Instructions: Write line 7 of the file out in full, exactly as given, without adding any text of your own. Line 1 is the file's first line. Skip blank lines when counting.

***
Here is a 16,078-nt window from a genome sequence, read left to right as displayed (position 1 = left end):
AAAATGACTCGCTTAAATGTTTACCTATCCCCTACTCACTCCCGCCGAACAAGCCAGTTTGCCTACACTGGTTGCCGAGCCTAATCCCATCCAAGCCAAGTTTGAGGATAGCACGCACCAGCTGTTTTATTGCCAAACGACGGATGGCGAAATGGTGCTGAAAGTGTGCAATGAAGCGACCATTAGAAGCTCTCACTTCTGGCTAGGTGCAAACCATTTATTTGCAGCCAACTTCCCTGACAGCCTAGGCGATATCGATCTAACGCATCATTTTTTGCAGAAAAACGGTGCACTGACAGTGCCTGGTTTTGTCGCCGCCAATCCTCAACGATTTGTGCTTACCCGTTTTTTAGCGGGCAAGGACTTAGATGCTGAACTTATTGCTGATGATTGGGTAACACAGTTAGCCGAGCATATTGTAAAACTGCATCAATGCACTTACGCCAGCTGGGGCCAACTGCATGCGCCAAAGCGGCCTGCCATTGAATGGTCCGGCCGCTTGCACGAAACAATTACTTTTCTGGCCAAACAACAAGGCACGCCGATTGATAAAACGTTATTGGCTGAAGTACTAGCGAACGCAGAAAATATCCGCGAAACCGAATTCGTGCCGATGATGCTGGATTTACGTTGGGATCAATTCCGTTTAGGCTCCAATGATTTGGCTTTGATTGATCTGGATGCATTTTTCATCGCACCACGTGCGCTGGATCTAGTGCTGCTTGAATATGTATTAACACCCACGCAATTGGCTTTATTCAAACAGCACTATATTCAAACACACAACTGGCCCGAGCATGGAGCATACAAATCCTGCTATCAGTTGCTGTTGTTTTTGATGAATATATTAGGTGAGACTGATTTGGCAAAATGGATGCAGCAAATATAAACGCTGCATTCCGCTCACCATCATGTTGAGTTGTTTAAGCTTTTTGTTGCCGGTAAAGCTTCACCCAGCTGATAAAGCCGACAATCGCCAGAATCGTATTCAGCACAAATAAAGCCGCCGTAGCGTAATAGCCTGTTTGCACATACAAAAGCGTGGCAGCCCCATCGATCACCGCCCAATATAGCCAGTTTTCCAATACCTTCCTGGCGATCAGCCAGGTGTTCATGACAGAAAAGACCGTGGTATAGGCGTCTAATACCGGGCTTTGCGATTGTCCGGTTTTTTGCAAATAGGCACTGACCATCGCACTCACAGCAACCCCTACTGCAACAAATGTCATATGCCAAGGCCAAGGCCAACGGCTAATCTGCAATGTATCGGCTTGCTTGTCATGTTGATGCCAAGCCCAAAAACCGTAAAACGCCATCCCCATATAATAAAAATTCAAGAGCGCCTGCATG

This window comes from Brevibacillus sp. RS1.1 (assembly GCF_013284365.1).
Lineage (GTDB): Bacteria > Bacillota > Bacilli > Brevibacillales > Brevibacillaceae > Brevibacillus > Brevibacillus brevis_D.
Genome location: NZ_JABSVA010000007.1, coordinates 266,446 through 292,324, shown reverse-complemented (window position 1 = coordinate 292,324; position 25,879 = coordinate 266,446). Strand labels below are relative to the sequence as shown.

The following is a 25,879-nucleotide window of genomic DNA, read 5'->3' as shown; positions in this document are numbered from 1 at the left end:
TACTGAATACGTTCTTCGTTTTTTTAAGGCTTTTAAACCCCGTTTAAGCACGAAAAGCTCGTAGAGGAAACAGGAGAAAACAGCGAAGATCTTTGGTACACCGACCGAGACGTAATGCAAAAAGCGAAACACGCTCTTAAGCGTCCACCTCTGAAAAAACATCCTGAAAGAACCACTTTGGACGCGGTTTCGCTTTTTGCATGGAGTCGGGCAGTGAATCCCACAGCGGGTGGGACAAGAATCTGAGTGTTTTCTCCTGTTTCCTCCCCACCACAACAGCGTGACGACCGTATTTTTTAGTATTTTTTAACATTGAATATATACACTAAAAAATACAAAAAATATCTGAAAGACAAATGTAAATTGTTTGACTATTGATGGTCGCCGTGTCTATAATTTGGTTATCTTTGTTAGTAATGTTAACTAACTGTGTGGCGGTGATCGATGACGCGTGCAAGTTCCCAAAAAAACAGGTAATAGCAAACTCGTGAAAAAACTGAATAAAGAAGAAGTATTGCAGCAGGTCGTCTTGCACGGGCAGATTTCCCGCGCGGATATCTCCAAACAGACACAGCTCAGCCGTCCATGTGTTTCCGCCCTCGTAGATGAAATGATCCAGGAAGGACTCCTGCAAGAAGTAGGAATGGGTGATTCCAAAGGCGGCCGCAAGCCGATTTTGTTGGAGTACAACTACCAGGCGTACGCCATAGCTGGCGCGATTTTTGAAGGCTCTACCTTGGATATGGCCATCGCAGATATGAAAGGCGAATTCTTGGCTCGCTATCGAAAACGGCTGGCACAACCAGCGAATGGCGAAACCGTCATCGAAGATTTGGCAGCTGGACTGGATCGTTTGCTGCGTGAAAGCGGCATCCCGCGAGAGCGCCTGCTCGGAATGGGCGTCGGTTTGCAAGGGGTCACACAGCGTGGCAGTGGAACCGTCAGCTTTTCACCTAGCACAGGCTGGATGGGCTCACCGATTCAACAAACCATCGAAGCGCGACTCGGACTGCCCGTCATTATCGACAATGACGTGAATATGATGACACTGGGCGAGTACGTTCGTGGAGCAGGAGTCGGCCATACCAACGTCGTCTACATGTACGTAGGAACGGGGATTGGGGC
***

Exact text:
TACTGAATACGTTCTTCGTTTTTTTAAGGCTTTTAAACCCCGTTTAAGCACGAAAAGCTCGTAGAGGAAACAGGAGAAAACAGCGAAGATCTTTGGTACACCGACCGAGACGTAATGCAAAAAGCGAAACACGCTCTTAAGCGTCCACCTCTGAAAAAACATCCTGAAAGAACCACTTTGGACGCGGTTTCGCTTTTTGCATGGAGTCGGGCAGTGAATCCCACAGCGGGTGGGACAAGAATCTGAGTGTTTTCTCCTGTTTCCTCCCCACCACAACAGCGTGACGACCGTATTTTTTAGTATTTTTTAACATTGAATATATACACTAAAAAATACAAAAAATATCTGAAAGACAAATGTAAATTGTTTGACTATTGATGGTCGCCGTGTCTATAATTTGGTTATCTTTGTTAGTAATGTTAACTAACTGTGTGGCGGTGATCGATGACGCGTGCAAGTTCCCAAAAAAACAGGTAATAGCAAACTCGTGAAAAAACTGAATAAAGAAGAAGTATTGCAGCAGGTCGTCTTGCACGGGCAGATTTCCCGCGCGGATATCTCCAAACAGACACAGCTCAGCCGTCCATGTGTTTCCGCCCTCGTAGATGAAATGATCCAGGAAGGACTCCTGCAAGAAGTAGGAATGGGTGATTCCAAAGGCGGCCGCAAGCCGATTTTGTTGGAGTACAACTACCAGGCGTACGCCATAGCTGGCGCGATTTTTGAAGGCTCTACCTTGGATATGGCCATCGCAGATATGAAAGGCGAATTCTTGGCTCGCTATCGAAAACGGCTGGCACAACCAGCGAATGGCGAAACCGTCATCGAAGATTTGGCAGCTGGACTGGATCGTTTGCTGCGTGAAAGCGGCATCCCGCGAGAGCGCCTGCTCGGAATGGGCGTCGGTTTGCAAGGGGTCACACAGCGTGGCAGTGGAACCGTCAGCTTTTCACCTAGCACAGGCTGGATGGGCTCACCGATTCAACAAACCATCGAAGCGCGACTCGGACTGCCCGTCATTATCGACAATGACGTGAATATGATGACACTGGGCGAGTACGTTCGTGGAGCAGGAGTCGGCCATACCAACGTCGTCTACATGTACGTAGGAACGGGGATTGGGGC